THE QUEST

“My voice shall with thy future visions blend,
And reach into thy heart, when mine is cold,
A token and a tone….” _Childe Harold_.

Next day Jane-Anne was allowed to sit in the garden under the
apple-tree: a queer little hunched-up figure in the tight stuff-dress
and a shawl. She also wore the pie-dish, for Mrs. Dew was one of those
people who considered it almost disreputable to be out of doors
bare-headed.

She sat in a basket-chair and on her knees lay her most recent prize,
“Home Influence,” a fat handsome volume bound in purple cloth with gilt
edges. For lessons, Jane-Anne had won every prize open to her at the
asylum. Although she had only been there a year, and that year
constantly broken by long bouts of illness, she had gained seven books.
These, which included a Bible, a prayer-book, and church hymnal, with
one other comprised her whole library. The prizes were all of a moral
and edifying character, and Jane-Anne had read them over and over again
hungrily, with the passionate interest and enthusiasm which she brought
to everything outside her actual daily duties. And although she
whole-heartedly admired them she was yet subconsciously critical and
unsatisfied. She regarded her prizes with the greatest respect.
Familiarity had, so far, bred no contempt for them in her mind, but all
the time she felt that there was something lacking. Although they were
the only books she possessed, they were not the only ones she had read.
In the previous autumn, her mother’s mistress, Lady Dursley, had
commanded her aunt to take the child for a change to their place in
Gloucestershire, accompanying the order with a liberal cheque for
travelling expenses. The family was in Scotland and most of the big
house shut up, and nearly all the servants were making holiday, except
the housekeeper, an old friend of Mrs. Dew, and one elderly
kitchen-maid. But the great library was open, for a young man had been
sent down to catalogue the books. He was an intelligent young man and
took a fancy to Jane-Anne and had her with him a great deal. He found
her books he thought good for her, and on departure presented her with
the little green-covered “Children’s Treasury,” compiled by Palgrave.

In this Jane-Anne read constantly and carefully, not because she was
particularly attracted by the poems, though some of them she loved and
learned by heart, but because whenever she came across any poetry she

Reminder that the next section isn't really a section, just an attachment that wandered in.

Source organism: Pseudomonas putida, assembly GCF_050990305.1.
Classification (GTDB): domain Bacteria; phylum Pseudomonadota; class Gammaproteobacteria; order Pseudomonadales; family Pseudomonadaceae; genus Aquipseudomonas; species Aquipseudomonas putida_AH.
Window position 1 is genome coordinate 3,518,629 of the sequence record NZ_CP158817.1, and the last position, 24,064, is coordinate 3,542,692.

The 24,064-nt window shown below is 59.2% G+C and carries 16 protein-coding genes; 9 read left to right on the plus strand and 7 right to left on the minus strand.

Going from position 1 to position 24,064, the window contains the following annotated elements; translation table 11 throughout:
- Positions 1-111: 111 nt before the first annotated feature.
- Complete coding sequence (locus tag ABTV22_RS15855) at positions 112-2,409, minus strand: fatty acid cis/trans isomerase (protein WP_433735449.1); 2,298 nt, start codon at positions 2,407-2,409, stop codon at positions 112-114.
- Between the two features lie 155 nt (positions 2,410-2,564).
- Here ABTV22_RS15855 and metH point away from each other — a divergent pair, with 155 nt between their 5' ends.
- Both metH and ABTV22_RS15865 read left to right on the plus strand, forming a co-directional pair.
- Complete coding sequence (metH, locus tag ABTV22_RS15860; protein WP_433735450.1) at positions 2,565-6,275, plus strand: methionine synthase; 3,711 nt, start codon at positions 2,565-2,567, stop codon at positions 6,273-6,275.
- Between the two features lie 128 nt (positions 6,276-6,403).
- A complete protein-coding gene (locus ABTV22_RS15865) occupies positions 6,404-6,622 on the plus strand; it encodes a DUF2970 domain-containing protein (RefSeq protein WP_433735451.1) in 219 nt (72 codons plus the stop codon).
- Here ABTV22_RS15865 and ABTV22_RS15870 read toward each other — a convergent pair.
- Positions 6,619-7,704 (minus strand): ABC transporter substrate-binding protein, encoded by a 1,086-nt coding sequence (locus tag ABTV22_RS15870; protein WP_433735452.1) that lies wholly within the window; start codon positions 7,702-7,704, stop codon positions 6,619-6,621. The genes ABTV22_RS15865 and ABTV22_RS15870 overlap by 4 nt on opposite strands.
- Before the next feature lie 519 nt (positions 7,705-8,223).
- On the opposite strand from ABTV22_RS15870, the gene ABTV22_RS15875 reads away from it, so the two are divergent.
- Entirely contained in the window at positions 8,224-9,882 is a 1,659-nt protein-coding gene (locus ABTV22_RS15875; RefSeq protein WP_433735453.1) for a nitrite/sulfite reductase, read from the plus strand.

searched through it eagerly in the hope of finding a poem her father
used to repeat to her. She had read and re-read the little green book
unceasingly, but nowhere could she find her poem.

Her father died before she was five years old, but Jane-Anne’s
recollection of him was curiously vivid, and at this very moment her
mind strove to materialise a memory elusive in some ways as a puff of
smoke, sharp and defined in others as a tongue of leaping flame against
a midnight sky.

The moment Mrs. Dew had safely disappeared into the house the child
dragged off the pie-dish and cast it violently on the grass at her feet.
Then she lay back in her chair, her eyes dreamy and pensive, though ever
and again she knit her black eyebrows in her effort to remember.

Her thin hands lay folded above the unopened volume on her knees and she
sat very still.

It was warm and pleasant in Mr. Wycherly’s garden; a thrush sang in the
boughs above her head, and every now and then pink and white petals
dropped softly upon her hair. A flutter of wind blew over a great clump
of narcissus bearing their perfume on its wings, and the heavy scent was
memory-laden for Jane-Anne.

She saw a long, low-ceiled, lamp-lit room with a window at either end
and all the furniture ranged round the walls that a free path might be
open for the restless pacing up and down of one who was never too busy
or too absorbed to be at the beck and call of an often fretful little
girl. As in a vision she beheld that man “with all his keen worn look
and Grecian grace” tramping to and fro and holding in his arms a tired,
fidgetty child who could not sleep.

Backwards and forwards he went, and with the soothing movement was the
sound of words sorrowful and majestic, musical in their rhythmic swing
and balance: words that poor Jane-Anne could never remember though she
felt that they were written indelibly on mind and heart but covered,
covered deeply with layer upon layer of fugitive things of little worth.
Some day, she was convinced, she would find that poetry and with it a
thousand things about her father that she had forgotten. He often wore
a narcissus in his button-hole, and as her head lay on his shoulder the
crushed flower gave forth a double fragrance.

It was this familiar scent, strong in the warm old Oxford garden, that
seemed to compass her about in an atmosphere of memories, memories of a
time when she, too, was always warm, cared about, schemed for, enwheel’d
around with love on every hand.

The lines between the black eyebrows were smoothed out as by a tender
hand. The unremembered poem ceased to worry her. She would find it
some day. Meanwhile, she was sure her daddy knew she loved him. There
was something he had told her to remember and she had forgotten, but
only for a little while. It would come back, she was sure it would come
back. Here, in this house, where there were so many books, perhaps she
would find it.

She saw again her beautiful, gentle mother, so calm always and patient.
Mrs. Dew was careful to impress upon Jane-Anne that she in no way
resembled her mother, and the child never resented this reproach, for